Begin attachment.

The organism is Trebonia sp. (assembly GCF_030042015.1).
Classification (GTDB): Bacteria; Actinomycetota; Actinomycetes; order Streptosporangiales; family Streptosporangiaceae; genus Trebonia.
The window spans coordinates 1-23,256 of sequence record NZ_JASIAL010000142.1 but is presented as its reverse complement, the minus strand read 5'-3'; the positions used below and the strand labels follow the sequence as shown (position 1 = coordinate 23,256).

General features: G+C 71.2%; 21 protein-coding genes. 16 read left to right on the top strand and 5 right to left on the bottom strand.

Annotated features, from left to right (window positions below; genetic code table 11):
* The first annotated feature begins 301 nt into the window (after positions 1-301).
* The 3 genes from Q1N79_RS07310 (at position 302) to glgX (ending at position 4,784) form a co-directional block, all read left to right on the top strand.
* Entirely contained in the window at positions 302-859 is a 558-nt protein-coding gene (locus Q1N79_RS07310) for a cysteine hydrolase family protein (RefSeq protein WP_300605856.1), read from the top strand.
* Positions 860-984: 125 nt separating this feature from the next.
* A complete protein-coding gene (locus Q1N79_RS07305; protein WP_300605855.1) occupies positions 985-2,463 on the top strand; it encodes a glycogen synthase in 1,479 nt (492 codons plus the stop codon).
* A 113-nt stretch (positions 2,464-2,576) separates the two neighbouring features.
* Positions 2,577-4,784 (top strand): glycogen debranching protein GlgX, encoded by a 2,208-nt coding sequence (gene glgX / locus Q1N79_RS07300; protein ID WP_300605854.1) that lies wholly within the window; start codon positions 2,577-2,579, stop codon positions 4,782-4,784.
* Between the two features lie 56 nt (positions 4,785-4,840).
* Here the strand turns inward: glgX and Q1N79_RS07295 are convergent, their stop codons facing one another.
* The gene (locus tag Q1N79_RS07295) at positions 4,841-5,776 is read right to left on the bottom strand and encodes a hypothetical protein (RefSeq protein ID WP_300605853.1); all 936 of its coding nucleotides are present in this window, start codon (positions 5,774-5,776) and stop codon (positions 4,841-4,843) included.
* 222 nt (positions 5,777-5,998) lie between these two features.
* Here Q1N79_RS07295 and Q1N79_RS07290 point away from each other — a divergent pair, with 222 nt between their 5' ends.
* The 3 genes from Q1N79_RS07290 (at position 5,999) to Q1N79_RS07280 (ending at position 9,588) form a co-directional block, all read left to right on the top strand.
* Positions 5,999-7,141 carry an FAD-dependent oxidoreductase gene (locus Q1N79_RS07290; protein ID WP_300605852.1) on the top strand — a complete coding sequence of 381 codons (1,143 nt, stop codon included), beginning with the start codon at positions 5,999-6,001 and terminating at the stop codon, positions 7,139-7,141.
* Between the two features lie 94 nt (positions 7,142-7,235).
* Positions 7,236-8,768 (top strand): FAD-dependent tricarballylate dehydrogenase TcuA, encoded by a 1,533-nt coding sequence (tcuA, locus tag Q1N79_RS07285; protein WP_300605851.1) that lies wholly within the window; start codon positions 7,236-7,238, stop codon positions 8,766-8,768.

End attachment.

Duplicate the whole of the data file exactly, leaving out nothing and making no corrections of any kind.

The organism is Trebonia sp. (assembly GCF_030042015.1).
Classification (GTDB): Bacteria; Actinomycetota; Actinomycetes; order Streptosporangiales; family Streptosporangiaceae; genus Trebonia.
The window spans coordinates 1-23,256 of sequence record NZ_JASIAL010000142.1 but is presented as its reverse complement, the minus strand read 5'-3'; the positions used below and the strand labels follow the sequence as shown (position 1 = coordinate 23,256).

General features: G+C 71.2%; 21 protein-coding genes. 16 read left to right on the top strand and 5 right to left on the bottom strand.

Annotated features, from left to right (window positions below; genetic code table 11):
* The first annotated feature begins 301 nt into the window (after positions 1-301).
* The 3 genes from Q1N79_RS07310 (at position 302) to glgX (ending at position 4,784) form a co-directional block, all read left to right on the top strand.
* Entirely contained in the window at positions 302-859 is a 558-nt protein-coding gene (locus Q1N79_RS07310) for a cysteine hydrolase family protein (RefSeq protein WP_300605856.1), read from the top strand.
* Positions 860-984: 125 nt separating this feature from the next.
* A complete protein-coding gene (locus Q1N79_RS07305; protein WP_300605855.1) occupies positions 985-2,463 on the top strand; it encodes a glycogen synthase in 1,479 nt (492 codons plus the stop codon).
* A 113-nt stretch (positions 2,464-2,576) separates the two neighbouring features.
* Positions 2,577-4,784 (top strand): glycogen debranching protein GlgX, encoded by a 2,208-nt coding sequence (gene glgX / locus Q1N79_RS07300; protein ID WP_300605854.1) that lies wholly within the window; start codon positions 2,577-2,579, stop codon positions 4,782-4,784.
* Between the two features lie 56 nt (positions 4,785-4,840).
* Here the strand turns inward: glgX and Q1N79_RS07295 are convergent, their stop codons facing one another.
* The gene (locus tag Q1N79_RS07295) at positions 4,841-5,776 is read right to left on the bottom strand and encodes a hypothetical protein (RefSeq protein ID WP_300605853.1); all 936 of its coding nucleotides are present in this window, start codon (positions 5,774-5,776) and stop codon (positions 4,841-4,843) included.
* 222 nt (positions 5,777-5,998) lie between these two features.
* Here Q1N79_RS07295 and Q1N79_RS07290 point away from each other — a divergent pair, with 222 nt between their 5' ends.
* The 3 genes from Q1N79_RS07290 (at position 5,999) to Q1N79_RS07280 (ending at position 9,588) form a co-directional block, all read left to right on the top strand.
* Positions 5,999-7,141 carry an FAD-dependent oxidoreductase gene (locus Q1N79_RS07290; protein ID WP_300605852.1) on the top strand — a complete coding sequence of 381 codons (1,143 nt, stop codon included), beginning with the start codon at positions 5,999-6,001 and terminating at the stop codon, positions 7,139-7,141.
* Between the two features lie 94 nt (positions 7,142-7,235).
* Positions 7,236-8,768 (top strand): FAD-dependent tricarballylate dehydrogenase TcuA, encoded by a 1,533-nt coding sequence (tcuA, locus tag Q1N79_RS07285; protein WP_300605851.1) that lies wholly within the window; start codon positions 7,236-7,238, stop codon positions 8,766-8,768.